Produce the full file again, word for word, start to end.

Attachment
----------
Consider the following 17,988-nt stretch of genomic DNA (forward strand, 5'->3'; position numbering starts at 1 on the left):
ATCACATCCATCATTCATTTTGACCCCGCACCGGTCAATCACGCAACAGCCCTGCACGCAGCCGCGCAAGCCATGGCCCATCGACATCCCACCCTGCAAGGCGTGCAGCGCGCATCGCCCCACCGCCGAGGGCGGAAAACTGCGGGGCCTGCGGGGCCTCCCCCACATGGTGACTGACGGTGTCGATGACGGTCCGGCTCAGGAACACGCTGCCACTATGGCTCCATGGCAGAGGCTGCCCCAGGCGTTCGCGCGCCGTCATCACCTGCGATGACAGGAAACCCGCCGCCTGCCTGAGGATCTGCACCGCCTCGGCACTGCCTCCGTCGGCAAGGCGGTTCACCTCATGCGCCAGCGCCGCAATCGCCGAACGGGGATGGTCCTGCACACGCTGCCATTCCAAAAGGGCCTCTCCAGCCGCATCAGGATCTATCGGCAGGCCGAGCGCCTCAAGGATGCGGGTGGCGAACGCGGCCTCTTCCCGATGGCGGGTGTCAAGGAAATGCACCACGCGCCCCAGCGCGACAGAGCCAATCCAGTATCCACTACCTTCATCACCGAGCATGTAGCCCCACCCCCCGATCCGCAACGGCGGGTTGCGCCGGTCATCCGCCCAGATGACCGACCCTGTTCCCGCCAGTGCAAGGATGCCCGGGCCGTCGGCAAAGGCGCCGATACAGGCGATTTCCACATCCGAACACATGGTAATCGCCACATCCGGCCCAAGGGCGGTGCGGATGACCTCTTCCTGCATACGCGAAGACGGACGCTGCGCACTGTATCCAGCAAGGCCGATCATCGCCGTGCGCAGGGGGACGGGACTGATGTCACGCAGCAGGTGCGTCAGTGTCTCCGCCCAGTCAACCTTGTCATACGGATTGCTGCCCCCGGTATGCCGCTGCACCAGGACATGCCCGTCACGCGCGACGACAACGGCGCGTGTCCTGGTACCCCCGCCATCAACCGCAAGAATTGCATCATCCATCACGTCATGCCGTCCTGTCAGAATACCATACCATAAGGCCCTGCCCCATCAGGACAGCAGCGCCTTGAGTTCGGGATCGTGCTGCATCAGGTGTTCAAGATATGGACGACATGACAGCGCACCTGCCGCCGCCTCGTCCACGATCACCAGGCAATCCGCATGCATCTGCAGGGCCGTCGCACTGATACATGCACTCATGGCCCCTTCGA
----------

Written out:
Consider the following 17,988-nt stretch of genomic DNA (forward strand, 5'->3'; position numbering starts at 1 on the left):
ATCACATCCATCATTCATTTTGACCCCGCACCGGTCAATCACGCAACAGCCCTGCACGCAGCCGCGCAAGCCATGGCCCATCGACATCCCACCCTGCAAGGCGTGCAGCGCGCATCGCCCCACCGCCGAGGGCGGAAAACTGCGGGGCCTGCGGGGCCTCCCCCACATGGTGACTGACGGTGTCGATGACGGTCCGGCTCAGGAACACGCTGCCACTATGGCTCCATGGCAGAGGCTGCCCCAGGCGTTCGCGCGCCGTCATCACCTGCGATGACAGGAAACCCGCCGCCTGCCTGAGGATCTGCACCGCCTCGGCACTGCCTCCGTCGGCAAGGCGGTTCACCTCATGCGCCAGCGCCGCAATCGCCGAACGGGGATGGTCCTGCACACGCTGCCATTCCAAAAGGGCCTCTCCAGCCGCATCAGGATCTATCGGCAGGCCGAGCGCCTCAAGGATGCGGGTGGCGAACGCGGCCTCTTCCCGATGGCGGGTGTCAAGGAAATGCACCACGCGCCCCAGCGCGACAGAGCCAATCCAGTATCCACTACCTTCATCACCGAGCATGTAGCCCCACCCCCCGATCCGCAACGGCGGGTTGCGCCGGTCATCCGCCCAGATGACCGACCCTGTTCCCGCCAGTGCAAGGATGCCCGGGCCGTCGGCAAAGGCGCCGATACAGGCGATTTCCACATCCGAACACATGGTAATCGCCACATCCGGCCCAAGGGCGGTGCGGATGACCTCTTCCTGCATACGCGAAGACGGACGCTGCGCACTGTATCCAGCAAGGCCGATCATCGCCGTGCGCAGGGGGACGGGACTGATGTCACGCAGCAGGTGCGTCAGTGTCTCCGCCCAGTCAACCTTGTCATACGGATTGCTGCCCCCGGTATGCCGCTGCACCAGGACATGCCCGTCACGCGCGACGACAACGGCGCGTGTCCTGGTACCCCCGCCATCAACCGCAAGAATTGCATCATCCATCACGTCATGCCGTCCTGTCAGAATACCATACCATAAGGCCCTGCCCCATCAGGACAGCAGCGCCTTGAGTTCGGGATCGTGCTGCATCAGGTGTTCAAGATATGGACGACATGACAGCGCACCTGCCGCCGCCTCGTCCACGATCACCAGGCAATCCGCATGCATCTGCAGGGCCGTCGCACTGATACATGCACTCATGGCCCCTTCGA